During their previous seven studio albums, the Chicago-based instrumental trio Russian Circles traverses a diverse topography of sounds, moods and approaches with their limited arsenal of drums, bass and guitar. It's hard to chart an evolution in their sound when their records have always felt like well-curated playlists. It was not uncommon to hear drone-heavy meditations, dazzling prog drills, knuckle-dragging riff fests, haunting folk ballads and tension-boosting noise rock, all within the span of one album. Still, it's hard to ignore the progression from the pensive and intricate melodies of Enter (2006) to the layered distorted laments of Blood Year (2019). It's been a gradual sonic shift due to the band's rigorous touring schedule and a penchant for playing their more signature material on stage. But with their latest album, Gnosis, Russian Circles eschew the diverse terrain of their previous work and bulldoze a path through the most tumultuous and harrowing area of their sound.
As was the case for so many artists in the era of COVID, the obstacles of geography and isolation forced Russian Circles to re-evaluate their writing process. Rather than creating songs from fragmented ideas in the rehearsal room, full songs were written and recorded separately before being shared with other members, preserving their original vision. While these demos spanned the full breadth of the band's varied styles, the more cinematic compositions were eventually cut out in favor of the physically purifying pieces.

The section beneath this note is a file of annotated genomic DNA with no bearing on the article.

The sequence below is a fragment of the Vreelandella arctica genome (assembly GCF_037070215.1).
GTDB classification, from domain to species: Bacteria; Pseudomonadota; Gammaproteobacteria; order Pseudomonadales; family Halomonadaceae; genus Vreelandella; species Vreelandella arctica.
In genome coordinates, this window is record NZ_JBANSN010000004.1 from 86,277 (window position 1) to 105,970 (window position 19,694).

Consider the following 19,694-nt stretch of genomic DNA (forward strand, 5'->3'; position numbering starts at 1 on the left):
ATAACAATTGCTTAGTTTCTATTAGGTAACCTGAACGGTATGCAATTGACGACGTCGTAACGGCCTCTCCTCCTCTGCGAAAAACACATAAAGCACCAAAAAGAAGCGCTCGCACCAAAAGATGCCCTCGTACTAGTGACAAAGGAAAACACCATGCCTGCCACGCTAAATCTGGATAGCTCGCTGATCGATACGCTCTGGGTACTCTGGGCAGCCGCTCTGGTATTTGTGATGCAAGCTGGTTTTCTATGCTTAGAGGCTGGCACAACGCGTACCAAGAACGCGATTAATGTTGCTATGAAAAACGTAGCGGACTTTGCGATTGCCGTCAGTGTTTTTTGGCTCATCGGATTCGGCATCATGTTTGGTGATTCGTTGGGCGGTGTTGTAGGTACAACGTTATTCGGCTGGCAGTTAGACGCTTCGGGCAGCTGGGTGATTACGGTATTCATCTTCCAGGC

Gnosis is engineered and mixed by Kurt Ballou. Drums and bass were recorded at Electrical Audio in Chicago to maximize the rhythm section's natural room sounds. Guitar and synth overdubs were performed at God City in Salem, MA to take advantage of Ballou's vast inventory of amps and effects pedals. Despite the entire album being written remotely, the songs were recorded with the full band playing together to maintain the live feel of the material. Due to the climate of the time and a new writing method, Russian Circles created their most smoking and focused work to date – an album that prefers the expulsion of two years of tension over the melancholy and restraint that often colored their previous efforts.